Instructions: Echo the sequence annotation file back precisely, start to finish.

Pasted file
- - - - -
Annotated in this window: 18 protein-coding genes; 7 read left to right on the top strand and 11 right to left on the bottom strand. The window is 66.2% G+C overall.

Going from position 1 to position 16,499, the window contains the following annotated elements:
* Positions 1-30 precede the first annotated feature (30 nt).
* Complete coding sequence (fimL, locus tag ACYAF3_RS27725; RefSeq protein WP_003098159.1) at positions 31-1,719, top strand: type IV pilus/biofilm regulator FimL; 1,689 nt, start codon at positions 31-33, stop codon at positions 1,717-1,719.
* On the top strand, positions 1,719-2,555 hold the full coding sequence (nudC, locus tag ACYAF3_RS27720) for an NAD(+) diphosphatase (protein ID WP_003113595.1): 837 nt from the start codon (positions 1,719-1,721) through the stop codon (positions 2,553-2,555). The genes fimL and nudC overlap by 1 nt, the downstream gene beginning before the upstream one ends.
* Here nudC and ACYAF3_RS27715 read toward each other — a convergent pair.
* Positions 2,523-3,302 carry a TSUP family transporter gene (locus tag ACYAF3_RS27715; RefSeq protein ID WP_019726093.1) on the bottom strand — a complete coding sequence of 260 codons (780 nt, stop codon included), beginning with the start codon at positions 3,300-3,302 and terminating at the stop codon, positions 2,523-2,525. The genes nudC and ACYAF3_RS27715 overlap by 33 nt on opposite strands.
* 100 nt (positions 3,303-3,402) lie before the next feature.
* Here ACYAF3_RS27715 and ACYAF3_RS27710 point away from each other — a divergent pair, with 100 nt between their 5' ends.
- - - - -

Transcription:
Annotated in this window: 18 protein-coding genes; 7 read left to right on the top strand and 11 right to left on the bottom strand. The window is 66.2% G+C overall.

Going from position 1 to position 16,499, the window contains the following annotated elements:
* Positions 1-30 precede the first annotated feature (30 nt).
* Complete coding sequence (fimL, locus tag ACYAF3_RS27725; RefSeq protein WP_003098159.1) at positions 31-1,719, top strand: type IV pilus/biofilm regulator FimL; 1,689 nt, start codon at positions 31-33, stop codon at positions 1,717-1,719.
* On the top strand, positions 1,719-2,555 hold the full coding sequence (nudC, locus tag ACYAF3_RS27720) for an NAD(+) diphosphatase (protein ID WP_003113595.1): 837 nt from the start codon (positions 1,719-1,721) through the stop codon (positions 2,553-2,555). The genes fimL and nudC overlap by 1 nt, the downstream gene beginning before the upstream one ends.
* Here nudC and ACYAF3_RS27715 read toward each other — a convergent pair.
* Positions 2,523-3,302 carry a TSUP family transporter gene (locus tag ACYAF3_RS27715; RefSeq protein ID WP_019726093.1) on the bottom strand — a complete coding sequence of 260 codons (780 nt, stop codon included), beginning with the start codon at positions 3,300-3,302 and terminating at the stop codon, positions 2,523-2,525. The genes nudC and ACYAF3_RS27715 overlap by 33 nt on opposite strands.
* 100 nt (positions 3,303-3,402) lie before the next feature.
* Here ACYAF3_RS27715 and ACYAF3_RS27710 point away from each other — a divergent pair, with 100 nt between their 5' ends.